Barefoot Books, an independent children’s book publisher based in Cambridge, Mass., announced on Monday that it is severing ties with the online retail behemoth Amazon.com Inc. (Nasdaq:AMZN) in North America and the U.K.
The quirky company, which aims to provide an alternative to the commercialization of childhood through books that stimulate kids’ imaginations, said it will continue to sell books to the education market, as well as independent bookstores and its own website. It will also maintain its existing relationships with distributors Baker & Taylor and Ingram.
But Amazon, which the publisher said does not align with Barefoot’s commitment to diversity and grassroots values, is out. The decision comes seven years after Barefoot stopped selling its titles to Barnes & Noble (NYSE:BKS) and Borders Books, back when big-box retailers were seen as the largest threat to the ecosphere of independent retailers and publishers.
Since that time, as Amazon’s popularity has grown, those companies have seen a reversal of fortunes, to say the least. Borders Group folded in 2011, while Barnes & Noble has poured its diminishing resources into trying, unsuccessfully, to beat Amazon by emulating Amazon. But as anyone who follows publishing knows, Amazon today has no rival. So how does a small book publisher break up with the world’s largest bookseller?
“At a certain point, you realize life’s too short for this,” said Nancy Traversy, co-founder and CEO of Barefoot Books, who spoke with IBTimes by phone from Massachusetts.
Traversy said the decision to cut Amazon off was a long time coming, and that it followed years of lowball price-fixing, delayed payments and frustrating interactions with Amazon’s automated publisher services.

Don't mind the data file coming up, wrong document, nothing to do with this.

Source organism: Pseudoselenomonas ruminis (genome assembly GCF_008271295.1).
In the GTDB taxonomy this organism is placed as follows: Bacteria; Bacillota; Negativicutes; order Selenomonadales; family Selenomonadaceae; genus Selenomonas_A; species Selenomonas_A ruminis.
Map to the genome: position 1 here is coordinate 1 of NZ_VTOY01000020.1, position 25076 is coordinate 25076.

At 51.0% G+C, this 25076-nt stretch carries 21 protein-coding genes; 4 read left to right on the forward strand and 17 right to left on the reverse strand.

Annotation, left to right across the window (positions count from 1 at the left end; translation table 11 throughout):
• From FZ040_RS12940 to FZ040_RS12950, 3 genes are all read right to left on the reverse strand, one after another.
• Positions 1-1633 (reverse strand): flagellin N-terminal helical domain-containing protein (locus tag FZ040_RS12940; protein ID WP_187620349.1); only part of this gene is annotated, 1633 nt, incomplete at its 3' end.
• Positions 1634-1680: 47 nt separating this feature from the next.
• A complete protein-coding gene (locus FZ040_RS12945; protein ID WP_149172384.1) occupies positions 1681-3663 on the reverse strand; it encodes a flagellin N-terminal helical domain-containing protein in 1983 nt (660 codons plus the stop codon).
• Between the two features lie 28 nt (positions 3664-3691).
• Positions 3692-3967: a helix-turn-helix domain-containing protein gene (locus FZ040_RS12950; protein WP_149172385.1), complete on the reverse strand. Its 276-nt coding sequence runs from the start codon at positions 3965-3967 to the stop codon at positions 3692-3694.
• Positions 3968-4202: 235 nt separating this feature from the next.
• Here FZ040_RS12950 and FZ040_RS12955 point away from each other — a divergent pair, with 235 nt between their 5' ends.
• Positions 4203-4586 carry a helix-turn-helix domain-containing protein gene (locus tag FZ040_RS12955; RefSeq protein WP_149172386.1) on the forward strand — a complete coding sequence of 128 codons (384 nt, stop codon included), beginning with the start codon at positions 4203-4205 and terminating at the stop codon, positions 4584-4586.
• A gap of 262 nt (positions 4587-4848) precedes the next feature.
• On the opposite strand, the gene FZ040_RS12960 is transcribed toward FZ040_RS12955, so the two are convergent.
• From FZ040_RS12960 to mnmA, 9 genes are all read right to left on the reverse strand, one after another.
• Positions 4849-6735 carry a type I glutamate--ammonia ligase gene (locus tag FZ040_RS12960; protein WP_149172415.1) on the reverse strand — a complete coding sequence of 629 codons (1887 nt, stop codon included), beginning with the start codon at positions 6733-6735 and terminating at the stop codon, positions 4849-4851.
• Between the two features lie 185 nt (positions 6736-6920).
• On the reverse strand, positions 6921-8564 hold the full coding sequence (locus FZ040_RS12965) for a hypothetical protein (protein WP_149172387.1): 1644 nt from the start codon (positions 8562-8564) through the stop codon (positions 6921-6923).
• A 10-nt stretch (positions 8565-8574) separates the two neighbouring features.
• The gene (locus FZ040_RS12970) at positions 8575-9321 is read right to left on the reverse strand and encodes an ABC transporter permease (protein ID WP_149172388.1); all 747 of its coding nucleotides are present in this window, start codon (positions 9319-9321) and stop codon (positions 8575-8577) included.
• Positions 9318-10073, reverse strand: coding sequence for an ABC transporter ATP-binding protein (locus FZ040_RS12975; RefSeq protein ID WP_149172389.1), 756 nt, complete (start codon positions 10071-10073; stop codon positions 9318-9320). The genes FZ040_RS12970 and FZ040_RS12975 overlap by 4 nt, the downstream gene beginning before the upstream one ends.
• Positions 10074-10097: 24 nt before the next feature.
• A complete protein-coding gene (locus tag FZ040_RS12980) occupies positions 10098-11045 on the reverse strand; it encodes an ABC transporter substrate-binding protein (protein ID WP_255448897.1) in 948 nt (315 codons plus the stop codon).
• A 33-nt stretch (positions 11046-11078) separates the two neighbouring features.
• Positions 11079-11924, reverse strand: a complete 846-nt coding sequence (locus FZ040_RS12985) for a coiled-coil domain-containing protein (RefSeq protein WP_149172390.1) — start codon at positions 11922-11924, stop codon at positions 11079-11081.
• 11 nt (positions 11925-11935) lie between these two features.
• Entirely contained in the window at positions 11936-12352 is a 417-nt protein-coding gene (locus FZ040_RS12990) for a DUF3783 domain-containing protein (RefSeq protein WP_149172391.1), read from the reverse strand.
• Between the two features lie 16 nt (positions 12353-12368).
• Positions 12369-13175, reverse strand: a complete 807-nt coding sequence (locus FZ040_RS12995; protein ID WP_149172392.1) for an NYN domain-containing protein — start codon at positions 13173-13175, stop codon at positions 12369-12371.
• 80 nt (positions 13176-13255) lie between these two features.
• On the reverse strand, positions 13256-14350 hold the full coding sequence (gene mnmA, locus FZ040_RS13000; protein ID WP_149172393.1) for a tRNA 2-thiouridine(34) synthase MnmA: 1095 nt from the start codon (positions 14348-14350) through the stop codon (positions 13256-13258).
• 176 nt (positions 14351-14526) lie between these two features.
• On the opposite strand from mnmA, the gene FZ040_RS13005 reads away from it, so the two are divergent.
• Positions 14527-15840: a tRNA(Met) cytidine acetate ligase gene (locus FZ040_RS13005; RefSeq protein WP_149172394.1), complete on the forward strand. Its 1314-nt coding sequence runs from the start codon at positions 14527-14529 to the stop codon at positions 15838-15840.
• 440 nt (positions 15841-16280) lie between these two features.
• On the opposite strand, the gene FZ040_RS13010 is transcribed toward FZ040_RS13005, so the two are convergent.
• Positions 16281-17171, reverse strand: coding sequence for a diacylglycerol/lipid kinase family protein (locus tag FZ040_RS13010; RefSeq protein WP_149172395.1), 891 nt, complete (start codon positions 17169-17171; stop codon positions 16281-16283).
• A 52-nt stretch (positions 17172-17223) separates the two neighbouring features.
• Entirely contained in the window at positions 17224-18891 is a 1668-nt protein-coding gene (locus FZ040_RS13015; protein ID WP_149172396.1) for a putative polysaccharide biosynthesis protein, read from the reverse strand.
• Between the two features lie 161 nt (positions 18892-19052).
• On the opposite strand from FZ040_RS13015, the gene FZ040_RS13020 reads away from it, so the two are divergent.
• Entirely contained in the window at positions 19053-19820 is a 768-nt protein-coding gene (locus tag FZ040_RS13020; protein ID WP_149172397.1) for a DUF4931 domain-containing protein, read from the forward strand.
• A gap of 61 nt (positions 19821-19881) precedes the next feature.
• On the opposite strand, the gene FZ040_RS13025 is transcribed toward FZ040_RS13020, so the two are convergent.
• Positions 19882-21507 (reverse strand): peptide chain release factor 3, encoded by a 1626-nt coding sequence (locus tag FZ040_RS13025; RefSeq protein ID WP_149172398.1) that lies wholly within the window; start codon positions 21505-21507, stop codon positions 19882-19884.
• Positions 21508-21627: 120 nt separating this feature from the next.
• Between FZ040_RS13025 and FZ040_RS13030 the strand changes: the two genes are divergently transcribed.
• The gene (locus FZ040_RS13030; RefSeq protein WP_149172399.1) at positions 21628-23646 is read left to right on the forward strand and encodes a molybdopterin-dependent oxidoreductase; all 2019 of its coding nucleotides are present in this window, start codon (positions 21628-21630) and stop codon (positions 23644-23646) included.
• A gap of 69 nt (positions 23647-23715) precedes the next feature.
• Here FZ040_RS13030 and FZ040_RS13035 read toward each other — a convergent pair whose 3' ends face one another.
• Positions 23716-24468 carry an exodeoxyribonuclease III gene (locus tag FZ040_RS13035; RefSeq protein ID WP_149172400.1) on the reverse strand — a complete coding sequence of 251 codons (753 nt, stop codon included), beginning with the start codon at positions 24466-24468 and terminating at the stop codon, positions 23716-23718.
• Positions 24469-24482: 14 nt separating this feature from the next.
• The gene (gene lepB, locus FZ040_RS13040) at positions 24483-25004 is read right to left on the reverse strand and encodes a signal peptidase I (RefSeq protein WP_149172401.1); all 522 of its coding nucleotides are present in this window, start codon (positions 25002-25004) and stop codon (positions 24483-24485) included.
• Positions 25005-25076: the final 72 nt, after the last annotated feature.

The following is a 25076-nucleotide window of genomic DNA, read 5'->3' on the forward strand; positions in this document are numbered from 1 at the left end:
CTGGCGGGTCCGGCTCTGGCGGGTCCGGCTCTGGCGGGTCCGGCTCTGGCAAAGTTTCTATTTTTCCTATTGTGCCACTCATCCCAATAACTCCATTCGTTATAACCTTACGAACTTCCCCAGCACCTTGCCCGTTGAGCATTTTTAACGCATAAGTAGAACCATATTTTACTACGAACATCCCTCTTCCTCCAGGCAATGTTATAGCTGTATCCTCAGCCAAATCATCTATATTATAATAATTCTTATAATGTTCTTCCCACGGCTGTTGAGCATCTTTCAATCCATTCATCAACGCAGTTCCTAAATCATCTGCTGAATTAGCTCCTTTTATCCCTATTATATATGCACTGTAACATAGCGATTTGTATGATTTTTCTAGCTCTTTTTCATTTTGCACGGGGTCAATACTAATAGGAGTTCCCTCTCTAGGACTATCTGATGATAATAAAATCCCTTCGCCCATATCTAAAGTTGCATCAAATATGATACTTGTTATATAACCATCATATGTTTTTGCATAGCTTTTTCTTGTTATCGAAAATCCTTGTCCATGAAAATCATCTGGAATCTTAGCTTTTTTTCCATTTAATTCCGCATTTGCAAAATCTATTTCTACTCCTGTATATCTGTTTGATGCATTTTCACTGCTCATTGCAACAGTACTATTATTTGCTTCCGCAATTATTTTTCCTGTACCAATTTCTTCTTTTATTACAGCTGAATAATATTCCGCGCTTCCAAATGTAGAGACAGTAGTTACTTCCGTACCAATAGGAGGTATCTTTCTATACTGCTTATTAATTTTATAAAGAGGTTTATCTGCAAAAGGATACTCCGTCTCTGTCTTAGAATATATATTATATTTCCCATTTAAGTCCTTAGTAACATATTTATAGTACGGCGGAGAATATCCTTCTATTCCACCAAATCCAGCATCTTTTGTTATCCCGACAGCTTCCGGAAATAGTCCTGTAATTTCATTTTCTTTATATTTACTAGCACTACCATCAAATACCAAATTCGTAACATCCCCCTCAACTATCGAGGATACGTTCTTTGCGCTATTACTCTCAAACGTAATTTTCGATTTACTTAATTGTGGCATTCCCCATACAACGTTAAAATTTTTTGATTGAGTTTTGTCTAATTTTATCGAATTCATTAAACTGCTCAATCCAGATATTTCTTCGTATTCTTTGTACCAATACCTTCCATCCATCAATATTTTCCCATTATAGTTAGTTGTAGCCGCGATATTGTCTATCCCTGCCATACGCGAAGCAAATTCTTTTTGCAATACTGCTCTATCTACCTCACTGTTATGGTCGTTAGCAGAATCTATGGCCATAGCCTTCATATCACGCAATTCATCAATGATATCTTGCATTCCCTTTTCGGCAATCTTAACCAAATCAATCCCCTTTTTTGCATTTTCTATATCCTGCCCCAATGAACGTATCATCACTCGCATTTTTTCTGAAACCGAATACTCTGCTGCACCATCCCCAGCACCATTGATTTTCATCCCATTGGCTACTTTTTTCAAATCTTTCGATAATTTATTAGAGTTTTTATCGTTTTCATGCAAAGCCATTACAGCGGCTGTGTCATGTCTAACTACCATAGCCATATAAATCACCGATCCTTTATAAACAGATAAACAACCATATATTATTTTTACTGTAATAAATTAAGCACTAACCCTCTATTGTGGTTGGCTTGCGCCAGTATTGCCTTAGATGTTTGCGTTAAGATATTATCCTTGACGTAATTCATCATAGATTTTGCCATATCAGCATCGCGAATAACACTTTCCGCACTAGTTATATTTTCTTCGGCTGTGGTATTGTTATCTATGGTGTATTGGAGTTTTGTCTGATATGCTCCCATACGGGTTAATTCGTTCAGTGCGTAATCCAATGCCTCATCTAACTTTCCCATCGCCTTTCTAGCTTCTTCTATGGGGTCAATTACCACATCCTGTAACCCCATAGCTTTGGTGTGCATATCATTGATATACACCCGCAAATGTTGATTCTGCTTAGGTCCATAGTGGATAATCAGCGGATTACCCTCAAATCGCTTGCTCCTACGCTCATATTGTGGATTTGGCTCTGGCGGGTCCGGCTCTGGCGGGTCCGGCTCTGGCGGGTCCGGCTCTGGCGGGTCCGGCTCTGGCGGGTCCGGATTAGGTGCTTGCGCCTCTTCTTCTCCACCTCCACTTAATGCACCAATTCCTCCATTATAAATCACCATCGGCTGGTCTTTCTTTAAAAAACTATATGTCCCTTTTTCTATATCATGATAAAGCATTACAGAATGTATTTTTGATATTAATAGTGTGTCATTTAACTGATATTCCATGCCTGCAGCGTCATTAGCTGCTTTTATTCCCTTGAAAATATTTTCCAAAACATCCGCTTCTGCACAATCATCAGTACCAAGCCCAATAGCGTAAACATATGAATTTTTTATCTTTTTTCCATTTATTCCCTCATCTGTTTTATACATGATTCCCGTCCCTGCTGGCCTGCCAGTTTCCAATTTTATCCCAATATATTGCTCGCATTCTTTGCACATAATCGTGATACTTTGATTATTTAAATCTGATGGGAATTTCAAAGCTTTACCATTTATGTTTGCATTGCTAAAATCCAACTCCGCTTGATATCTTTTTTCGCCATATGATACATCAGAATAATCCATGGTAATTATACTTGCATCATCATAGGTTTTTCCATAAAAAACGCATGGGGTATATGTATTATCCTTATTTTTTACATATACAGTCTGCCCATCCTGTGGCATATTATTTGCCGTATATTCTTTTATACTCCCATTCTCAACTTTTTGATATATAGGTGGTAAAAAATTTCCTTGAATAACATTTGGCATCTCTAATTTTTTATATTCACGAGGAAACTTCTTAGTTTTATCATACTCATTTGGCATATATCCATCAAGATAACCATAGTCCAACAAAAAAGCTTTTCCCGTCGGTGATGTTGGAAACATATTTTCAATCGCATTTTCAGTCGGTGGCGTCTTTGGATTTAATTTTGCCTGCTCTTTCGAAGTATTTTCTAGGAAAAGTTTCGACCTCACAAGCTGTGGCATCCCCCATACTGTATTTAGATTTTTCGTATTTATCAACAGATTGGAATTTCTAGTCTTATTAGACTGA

“We couldn’t even talk to a human being,” she said. “It’s not a very satisfying way of doing business.”
The final straw, Traversy said, came when a Barefoot ambassador in the U.K. complained that Amazon was selling Barefoot Books titles for a staggering 80 percent below the regular retail price. Both publishers and retailers have long complained about what they say is Amazon’s strong-arm method of forcing book prices down to a level that makes profitability almost impossible. In recent years, as Amazon has expanded its own efforts into book publishing, many publishers have become convinced that the company’s end goal is to bring about their complete demise, as Pando Daily reported in January 2012.
Barefoot Books’ announcement has attracted an outpouring of support in what is increasingly seen as a Davids-versus-Goliath battle for the future of the publishing industry. Traversy said she received “like a million emails” since the news broke, mostly from well-wishers. It was a similar story on Twitter, where supporters used words like “gutsy,” “admirable” and “brave.” Some wrote that they hoped other publishers would follow. Raven Books, a bookstore based in Dublin, even tweeted that it planned to place a large order from Barefoot Books for a window display.
Did Traversy expect such a massive response? “I know there’s the perception of the ‘big, bad Amazon,’ so I’m not that surprised,” she said. “I was just glad to see that it was positive. These things can go either way.”
But it wasn’t all positive. One user posted on the Barefoot Books Facebook page that “Amazon rocks!” citing the company’s lightning-fast delivery. Similarly, there is the prevailing wisdom that Amazon has become so large that publishers have no choice but to sell to it. Traversy said she’d heard similar arguments about Barnes & Noble and Borders a few years ago, but she said that leaving those companies behind turned out to make good business sense. In fact, U.S. sales increased 40 percent following the decision, largely due to a decrease in returns.
“I was told I was committing commercial suicide,” she said. “It didn’t happen.”